Having looked at impact measurement for ‘local buy’ and Fairtrade social procurement, both of which have been heavily evaluated, we come to social procurement delivering employment to marginalised groups. A number of welfare and advocacy organisations have pointed to the value of increasing employability through social procurement but there is scant information available in that directly captures the benefit created by this form of social procurement. This paper by AMES stood alone as a qualitative and quantitative analysis of social procurement as a creator of employment for those marginalised in the labour market. It captures the added value created when the Magic Green Clean social enterprise was awarded the contract to deliver cleaning and grounds management services of the Kensington Redevelopment – a public/private housing estate in Melbourne.
The economic impacts
The cleaning contract value is based on the market rate of $350,000pa. The business employed an Intermediate Labor Market (ILM) model, whereby unemployed tenants were provided with a job for 12 – 18 months in a social enterprise after which they were supported into employment in the mainstream market. The research utilises a Cost-Benefit analysis to estimate the added value created through delivery by Magic Green Clean Vs a mainstream commercial provider, looking at total wages, total income taxation, retail expenditure and associated flow-through expenditure (due to the multiplier effect of the retail expenditure). Most of the gains are premised on the assumptions that employees of the social enterprise will transition out of the social enterprise and into mainstream employment to be replaced by unemployed tenants.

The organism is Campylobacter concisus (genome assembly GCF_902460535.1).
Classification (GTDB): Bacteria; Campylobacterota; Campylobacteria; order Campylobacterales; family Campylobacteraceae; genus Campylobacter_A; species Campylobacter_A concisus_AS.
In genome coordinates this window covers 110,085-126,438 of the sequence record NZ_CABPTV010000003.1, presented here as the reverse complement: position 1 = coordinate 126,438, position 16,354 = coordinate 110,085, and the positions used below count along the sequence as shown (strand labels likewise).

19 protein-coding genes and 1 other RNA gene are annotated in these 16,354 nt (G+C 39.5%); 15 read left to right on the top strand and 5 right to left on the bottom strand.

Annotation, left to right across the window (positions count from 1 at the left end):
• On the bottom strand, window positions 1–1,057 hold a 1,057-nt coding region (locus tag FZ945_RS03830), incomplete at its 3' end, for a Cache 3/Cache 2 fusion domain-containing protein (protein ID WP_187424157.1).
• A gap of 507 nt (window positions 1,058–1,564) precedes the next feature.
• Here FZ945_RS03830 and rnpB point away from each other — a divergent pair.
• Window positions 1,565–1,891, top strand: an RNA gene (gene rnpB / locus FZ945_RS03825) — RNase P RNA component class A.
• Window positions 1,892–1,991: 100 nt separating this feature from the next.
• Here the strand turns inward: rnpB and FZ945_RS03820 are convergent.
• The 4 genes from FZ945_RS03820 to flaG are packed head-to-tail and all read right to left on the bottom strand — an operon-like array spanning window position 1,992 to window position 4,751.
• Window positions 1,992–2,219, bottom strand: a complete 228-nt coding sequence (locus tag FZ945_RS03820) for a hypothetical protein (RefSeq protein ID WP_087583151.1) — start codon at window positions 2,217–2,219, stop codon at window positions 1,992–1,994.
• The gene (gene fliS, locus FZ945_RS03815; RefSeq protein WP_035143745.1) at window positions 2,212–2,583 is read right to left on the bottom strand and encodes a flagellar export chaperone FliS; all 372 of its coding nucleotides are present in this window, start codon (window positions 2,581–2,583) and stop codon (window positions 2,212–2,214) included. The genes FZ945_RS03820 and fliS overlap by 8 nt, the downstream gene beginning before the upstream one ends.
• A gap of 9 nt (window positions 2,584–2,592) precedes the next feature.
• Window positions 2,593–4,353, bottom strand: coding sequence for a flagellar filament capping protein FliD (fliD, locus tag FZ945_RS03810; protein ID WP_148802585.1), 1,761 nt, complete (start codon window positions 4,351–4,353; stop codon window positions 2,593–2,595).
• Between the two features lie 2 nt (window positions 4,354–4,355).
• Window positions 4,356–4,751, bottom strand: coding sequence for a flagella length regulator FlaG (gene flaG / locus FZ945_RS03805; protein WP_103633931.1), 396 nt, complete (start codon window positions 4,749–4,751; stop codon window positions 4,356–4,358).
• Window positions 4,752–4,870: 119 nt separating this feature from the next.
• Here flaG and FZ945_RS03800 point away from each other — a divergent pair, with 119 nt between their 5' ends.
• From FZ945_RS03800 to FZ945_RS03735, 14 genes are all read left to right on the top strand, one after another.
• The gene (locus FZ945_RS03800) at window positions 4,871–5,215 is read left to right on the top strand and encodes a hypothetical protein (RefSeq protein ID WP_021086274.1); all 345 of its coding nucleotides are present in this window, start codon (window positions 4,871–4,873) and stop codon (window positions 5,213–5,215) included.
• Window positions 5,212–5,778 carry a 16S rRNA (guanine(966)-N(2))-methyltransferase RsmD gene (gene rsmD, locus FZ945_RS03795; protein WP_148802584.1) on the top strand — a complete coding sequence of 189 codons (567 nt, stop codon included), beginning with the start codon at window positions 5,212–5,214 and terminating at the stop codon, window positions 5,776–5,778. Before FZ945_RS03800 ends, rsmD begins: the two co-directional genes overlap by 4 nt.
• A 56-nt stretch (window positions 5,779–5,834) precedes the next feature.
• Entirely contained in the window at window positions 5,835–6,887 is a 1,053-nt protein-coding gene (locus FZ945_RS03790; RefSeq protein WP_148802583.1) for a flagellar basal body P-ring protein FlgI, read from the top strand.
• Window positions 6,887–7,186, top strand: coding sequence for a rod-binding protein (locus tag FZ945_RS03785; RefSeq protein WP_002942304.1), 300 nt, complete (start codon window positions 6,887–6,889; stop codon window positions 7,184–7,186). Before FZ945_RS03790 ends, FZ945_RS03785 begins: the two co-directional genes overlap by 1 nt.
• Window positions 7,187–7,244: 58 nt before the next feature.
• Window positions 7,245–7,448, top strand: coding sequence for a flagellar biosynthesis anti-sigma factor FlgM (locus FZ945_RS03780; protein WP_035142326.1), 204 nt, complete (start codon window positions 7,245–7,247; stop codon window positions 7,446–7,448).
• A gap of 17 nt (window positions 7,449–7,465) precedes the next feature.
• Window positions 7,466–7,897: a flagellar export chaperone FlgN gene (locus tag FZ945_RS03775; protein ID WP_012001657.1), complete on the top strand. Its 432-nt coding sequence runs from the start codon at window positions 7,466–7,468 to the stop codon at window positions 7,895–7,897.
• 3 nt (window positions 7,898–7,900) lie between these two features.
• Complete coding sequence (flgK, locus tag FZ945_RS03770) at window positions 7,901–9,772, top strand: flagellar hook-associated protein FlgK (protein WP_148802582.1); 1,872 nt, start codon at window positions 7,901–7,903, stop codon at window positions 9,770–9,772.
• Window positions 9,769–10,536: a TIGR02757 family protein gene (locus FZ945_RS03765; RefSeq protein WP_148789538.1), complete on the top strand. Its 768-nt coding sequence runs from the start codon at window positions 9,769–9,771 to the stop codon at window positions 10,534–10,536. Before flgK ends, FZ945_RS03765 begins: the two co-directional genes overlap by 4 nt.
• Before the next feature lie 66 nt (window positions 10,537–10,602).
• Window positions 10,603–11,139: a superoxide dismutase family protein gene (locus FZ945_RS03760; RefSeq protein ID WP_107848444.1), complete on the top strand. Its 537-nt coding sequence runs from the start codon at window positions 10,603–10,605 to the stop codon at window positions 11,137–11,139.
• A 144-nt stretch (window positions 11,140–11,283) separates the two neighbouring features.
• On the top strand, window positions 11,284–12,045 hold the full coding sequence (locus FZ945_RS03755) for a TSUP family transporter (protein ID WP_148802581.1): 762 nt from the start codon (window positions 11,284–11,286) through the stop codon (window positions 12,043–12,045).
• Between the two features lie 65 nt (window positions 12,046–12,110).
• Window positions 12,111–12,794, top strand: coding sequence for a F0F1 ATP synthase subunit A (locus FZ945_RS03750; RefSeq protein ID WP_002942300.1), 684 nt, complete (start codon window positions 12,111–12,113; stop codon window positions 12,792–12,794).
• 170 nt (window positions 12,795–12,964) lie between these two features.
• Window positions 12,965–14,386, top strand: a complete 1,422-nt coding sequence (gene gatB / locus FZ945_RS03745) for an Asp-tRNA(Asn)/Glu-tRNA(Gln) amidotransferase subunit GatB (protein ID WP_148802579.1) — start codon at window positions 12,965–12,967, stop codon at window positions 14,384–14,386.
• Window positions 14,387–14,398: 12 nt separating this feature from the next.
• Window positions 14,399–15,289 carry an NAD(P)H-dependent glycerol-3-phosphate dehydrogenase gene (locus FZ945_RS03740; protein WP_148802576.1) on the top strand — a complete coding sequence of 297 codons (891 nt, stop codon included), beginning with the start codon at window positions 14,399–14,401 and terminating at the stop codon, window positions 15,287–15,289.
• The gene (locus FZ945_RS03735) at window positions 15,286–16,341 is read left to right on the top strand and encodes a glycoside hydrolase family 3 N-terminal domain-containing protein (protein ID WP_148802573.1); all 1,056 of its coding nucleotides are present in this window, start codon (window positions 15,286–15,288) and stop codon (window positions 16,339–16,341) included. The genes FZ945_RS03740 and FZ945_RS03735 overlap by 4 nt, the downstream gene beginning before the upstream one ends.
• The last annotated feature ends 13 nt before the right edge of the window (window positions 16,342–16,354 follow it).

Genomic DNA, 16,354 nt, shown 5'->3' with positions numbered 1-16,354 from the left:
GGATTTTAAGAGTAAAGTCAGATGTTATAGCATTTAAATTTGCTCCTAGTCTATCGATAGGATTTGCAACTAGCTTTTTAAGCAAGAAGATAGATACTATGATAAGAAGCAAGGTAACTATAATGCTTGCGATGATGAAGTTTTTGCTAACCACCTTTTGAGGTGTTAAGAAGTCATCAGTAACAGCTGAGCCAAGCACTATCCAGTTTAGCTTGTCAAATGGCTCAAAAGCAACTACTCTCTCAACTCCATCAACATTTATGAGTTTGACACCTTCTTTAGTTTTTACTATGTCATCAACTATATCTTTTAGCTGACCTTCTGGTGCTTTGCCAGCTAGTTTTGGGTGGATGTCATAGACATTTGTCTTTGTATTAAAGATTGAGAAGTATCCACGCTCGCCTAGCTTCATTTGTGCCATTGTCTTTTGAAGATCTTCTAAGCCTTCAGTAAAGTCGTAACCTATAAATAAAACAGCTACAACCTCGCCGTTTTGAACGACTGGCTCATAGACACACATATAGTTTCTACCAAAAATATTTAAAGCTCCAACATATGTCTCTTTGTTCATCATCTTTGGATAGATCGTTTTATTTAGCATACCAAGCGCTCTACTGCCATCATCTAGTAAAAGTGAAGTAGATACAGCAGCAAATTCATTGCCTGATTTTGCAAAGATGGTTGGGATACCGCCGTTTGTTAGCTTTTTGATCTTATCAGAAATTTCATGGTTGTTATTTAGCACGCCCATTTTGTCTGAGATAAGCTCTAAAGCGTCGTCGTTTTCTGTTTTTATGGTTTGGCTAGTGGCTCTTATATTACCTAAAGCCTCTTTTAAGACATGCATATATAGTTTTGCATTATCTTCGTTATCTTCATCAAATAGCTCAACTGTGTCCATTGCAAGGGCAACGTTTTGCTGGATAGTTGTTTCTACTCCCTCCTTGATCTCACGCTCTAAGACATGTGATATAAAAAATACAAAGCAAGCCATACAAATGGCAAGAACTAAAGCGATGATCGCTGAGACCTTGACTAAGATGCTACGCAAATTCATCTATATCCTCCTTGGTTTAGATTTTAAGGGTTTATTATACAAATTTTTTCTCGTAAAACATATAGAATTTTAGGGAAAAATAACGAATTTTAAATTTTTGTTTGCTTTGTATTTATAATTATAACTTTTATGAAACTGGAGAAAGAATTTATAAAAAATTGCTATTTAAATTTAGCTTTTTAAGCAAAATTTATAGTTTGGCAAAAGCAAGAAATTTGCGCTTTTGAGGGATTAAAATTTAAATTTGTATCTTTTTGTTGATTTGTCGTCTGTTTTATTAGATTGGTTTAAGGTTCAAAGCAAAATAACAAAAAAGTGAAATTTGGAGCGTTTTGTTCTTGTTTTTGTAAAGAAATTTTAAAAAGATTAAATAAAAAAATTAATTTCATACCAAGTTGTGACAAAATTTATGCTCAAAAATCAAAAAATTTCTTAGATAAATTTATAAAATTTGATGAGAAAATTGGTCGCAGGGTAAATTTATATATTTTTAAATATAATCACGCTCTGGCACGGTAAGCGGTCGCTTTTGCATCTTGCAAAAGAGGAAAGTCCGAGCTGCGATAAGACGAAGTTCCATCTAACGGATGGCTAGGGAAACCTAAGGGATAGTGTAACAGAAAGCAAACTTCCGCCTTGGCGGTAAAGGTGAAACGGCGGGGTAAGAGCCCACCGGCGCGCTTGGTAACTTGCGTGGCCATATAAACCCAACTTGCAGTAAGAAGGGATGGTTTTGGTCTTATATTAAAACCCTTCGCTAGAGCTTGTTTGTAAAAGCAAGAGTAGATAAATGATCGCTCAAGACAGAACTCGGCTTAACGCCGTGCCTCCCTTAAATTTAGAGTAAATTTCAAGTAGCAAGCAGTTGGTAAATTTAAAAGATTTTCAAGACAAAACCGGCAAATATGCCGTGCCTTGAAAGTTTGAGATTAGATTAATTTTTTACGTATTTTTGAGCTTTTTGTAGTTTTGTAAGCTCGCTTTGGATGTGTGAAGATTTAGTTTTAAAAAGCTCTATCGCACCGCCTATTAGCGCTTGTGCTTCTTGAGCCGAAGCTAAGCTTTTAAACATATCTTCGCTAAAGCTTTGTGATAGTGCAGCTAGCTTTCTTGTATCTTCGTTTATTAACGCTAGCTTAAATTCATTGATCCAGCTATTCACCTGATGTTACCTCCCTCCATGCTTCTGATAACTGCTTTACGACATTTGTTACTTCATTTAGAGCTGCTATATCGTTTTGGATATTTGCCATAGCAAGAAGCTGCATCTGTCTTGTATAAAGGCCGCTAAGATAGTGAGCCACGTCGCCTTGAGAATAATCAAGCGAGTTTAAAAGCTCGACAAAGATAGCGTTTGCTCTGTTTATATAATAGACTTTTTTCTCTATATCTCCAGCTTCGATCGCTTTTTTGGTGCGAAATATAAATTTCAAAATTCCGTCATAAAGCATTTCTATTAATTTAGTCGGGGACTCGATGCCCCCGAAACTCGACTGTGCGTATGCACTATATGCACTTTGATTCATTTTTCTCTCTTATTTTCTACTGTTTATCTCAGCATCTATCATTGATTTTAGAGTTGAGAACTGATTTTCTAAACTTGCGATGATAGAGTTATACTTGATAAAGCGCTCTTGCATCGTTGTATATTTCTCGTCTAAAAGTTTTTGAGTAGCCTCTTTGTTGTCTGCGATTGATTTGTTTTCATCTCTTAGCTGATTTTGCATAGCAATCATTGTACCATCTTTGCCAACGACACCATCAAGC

Over a period of 20 years the social enterprise will provide added value of:
• $10.4 million in wages.
• $10 million in taxes.
• $4.5 million in unemployment benefit savings.
• $13 million in retail and multiplier expenditure.
Over 20 years, $7 million in contract value creates $38 million in total value, for every $1 spent, $5.42 is returned.
The research suggested that the use of labour from the estate resulted in a more preventative approach to maintenance which in-turn is extending the useful life of finishes, fixtures and fittings. An increase in the useful life of 1-3 years based on a 15 year life could equate to $2.3m.